Maximum temperatures in the Arctic may exceed those predicted for Canada, in the next five days is expected to rise by 20 degrees Celsius.
In the coming days, temperatures in the Arctic are expected to surpass normal values by this time of the year, something that has already been reported and predicted by experts, this unprecedented rise is being caused by the rising temperature in the North Pole (somewhat the second consecutive year), and scientists believe that this rise was caused by greenhouse gas emissions into the atmosphere.
According to the American Oceanic and Atmospheric Administration (NOAA) quoted by The Guardian newspaper, “Maximum temperatures in the Arctic may exceed those predicted for Canada over the next five days, reaching well above normal by this time of year. Year (20 degrees Celsius) and exceeding the freezing temperature of the water”.
According to a NOAA report presented at the annual meeting of the American Geophysical Union this December, unprecedented temperatures have led to a delay in the freezing of sea water, leading to the accelerated melting of polar ice in Greenland, one of the Affected areas. The effects of the abnormally low level of ice can be felt in the Indian Ocean and over time may extend to the entire planet.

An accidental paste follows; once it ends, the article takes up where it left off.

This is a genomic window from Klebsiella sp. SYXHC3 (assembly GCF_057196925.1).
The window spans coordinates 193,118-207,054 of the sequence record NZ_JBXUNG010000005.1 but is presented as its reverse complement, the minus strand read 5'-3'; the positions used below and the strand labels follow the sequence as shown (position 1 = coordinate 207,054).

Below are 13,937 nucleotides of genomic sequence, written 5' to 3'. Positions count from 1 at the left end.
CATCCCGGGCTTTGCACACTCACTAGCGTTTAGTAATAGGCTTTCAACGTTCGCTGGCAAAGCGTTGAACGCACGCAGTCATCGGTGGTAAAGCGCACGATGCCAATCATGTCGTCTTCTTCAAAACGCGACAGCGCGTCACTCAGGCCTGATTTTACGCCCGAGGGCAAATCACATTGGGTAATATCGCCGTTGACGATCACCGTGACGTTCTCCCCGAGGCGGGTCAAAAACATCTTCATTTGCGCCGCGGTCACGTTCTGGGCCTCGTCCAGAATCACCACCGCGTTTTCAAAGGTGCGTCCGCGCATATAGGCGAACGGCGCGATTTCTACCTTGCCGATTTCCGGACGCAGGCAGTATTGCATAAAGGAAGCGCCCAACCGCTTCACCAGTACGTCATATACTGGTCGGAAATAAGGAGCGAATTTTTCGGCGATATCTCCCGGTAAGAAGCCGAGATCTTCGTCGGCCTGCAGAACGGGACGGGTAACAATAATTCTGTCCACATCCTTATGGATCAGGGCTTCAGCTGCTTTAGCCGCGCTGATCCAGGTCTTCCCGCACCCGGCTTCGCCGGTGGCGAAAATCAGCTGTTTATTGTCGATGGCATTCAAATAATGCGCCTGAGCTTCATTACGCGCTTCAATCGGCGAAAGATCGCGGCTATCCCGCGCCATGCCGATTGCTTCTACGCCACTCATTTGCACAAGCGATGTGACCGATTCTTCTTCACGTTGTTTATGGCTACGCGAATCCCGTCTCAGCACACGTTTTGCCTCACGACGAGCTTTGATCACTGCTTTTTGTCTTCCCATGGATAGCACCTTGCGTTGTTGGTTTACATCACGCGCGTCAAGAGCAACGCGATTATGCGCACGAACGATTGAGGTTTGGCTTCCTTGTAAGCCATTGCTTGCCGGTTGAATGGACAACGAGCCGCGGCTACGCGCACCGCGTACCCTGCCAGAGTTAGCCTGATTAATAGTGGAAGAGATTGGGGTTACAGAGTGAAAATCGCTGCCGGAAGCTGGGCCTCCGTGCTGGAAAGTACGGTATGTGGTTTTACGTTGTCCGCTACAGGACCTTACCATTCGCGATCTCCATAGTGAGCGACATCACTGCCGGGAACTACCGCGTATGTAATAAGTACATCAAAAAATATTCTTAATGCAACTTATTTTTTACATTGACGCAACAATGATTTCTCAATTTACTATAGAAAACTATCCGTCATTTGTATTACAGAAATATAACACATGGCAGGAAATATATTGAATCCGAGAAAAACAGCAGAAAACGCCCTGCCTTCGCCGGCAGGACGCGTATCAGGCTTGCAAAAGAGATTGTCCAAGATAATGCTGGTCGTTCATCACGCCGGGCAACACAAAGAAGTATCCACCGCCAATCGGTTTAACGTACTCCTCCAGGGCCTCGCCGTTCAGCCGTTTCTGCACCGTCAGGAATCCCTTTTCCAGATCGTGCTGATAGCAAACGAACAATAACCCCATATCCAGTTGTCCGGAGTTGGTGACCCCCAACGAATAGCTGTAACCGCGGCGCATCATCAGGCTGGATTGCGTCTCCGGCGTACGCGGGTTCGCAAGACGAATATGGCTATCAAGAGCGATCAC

“It is not a habit to see the Arctic show clearer, stronger or more pronounced signs of persistent warming and its effects on the environment”, said Jeremy Mathis, director of the NOAA Arctic Research Program, who was present at the meeting.
Scientists are increasingly convinced that this increase is due to climate change more recently, a team from the University of Melbourne, Australia, compared different simulations of the natural world, with and without the influence of greenhouse gas emissions, concluding Then that “temperatures recorded in the Arctic in November and December” could not happen in an environment “where human influence has been removed”.
According to the study, coordinated by Andrew King and quoted by The Guardian, “The temperatures recorded this year in the Arctic will become increasingly common and no longer considered a rare event”.
According to the scientists, from 2040 onwards they will be recurrent and expected to happen every two years.